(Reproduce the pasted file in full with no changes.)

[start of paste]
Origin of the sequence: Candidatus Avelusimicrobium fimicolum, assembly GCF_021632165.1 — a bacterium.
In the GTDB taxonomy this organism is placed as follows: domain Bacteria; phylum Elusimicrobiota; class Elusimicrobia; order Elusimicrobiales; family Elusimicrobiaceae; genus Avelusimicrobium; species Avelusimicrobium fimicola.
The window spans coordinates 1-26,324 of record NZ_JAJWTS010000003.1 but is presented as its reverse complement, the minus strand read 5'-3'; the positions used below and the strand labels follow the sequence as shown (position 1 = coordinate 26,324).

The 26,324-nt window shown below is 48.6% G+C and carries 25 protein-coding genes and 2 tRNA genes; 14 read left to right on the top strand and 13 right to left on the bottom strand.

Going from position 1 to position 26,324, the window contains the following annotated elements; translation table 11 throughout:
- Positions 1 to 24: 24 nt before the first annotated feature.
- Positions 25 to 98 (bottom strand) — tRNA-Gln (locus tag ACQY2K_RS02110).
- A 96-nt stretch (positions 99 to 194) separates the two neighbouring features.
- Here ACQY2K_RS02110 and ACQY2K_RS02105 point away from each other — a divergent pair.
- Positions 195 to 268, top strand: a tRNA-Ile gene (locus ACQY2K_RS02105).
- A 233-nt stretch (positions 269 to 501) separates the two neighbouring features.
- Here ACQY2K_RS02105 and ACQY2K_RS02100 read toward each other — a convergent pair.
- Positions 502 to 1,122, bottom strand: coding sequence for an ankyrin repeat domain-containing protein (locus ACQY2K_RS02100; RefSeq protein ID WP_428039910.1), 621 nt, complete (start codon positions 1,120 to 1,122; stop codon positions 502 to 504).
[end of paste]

Origin of the sequence: Candidatus Avelusimicrobium fimicolum, assembly GCF_021632165.1 — a bacterium.
In the GTDB taxonomy this organism is placed as follows: domain Bacteria; phylum Elusimicrobiota; class Elusimicrobia; order Elusimicrobiales; family Elusimicrobiaceae; genus Avelusimicrobium; species Avelusimicrobium fimicola.
The window spans coordinates 1-26,324 of record NZ_JAJWTS010000003.1 but is presented as its reverse complement, the minus strand read 5'-3'; the positions used below and the strand labels follow the sequence as shown (position 1 = coordinate 26,324).

The 26,324-nt window shown below is 48.6% G+C and carries 25 protein-coding genes and 2 tRNA genes; 14 read left to right on the top strand and 13 right to left on the bottom strand.

Going from position 1 to position 26,324, the window contains the following annotated elements; translation table 11 throughout:
- Positions 1 to 24: 24 nt before the first annotated feature.
- Positions 25 to 98 (bottom strand) — tRNA-Gln (locus tag ACQY2K_RS02110).
- A 96-nt stretch (positions 99 to 194) separates the two neighbouring features.
- Here ACQY2K_RS02110 and ACQY2K_RS02105 point away from each other — a divergent pair.
- Positions 195 to 268, top strand: a tRNA-Ile gene (locus ACQY2K_RS02105).
- A 233-nt stretch (positions 269 to 501) separates the two neighbouring features.
- Here ACQY2K_RS02105 and ACQY2K_RS02100 read toward each other — a convergent pair.
- Positions 502 to 1,122, bottom strand: coding sequence for an ankyrin repeat domain-containing protein (locus ACQY2K_RS02100; RefSeq protein ID WP_428039910.1), 621 nt, complete (start codon positions 1,120 to 1,122; stop codon positions 502 to 504).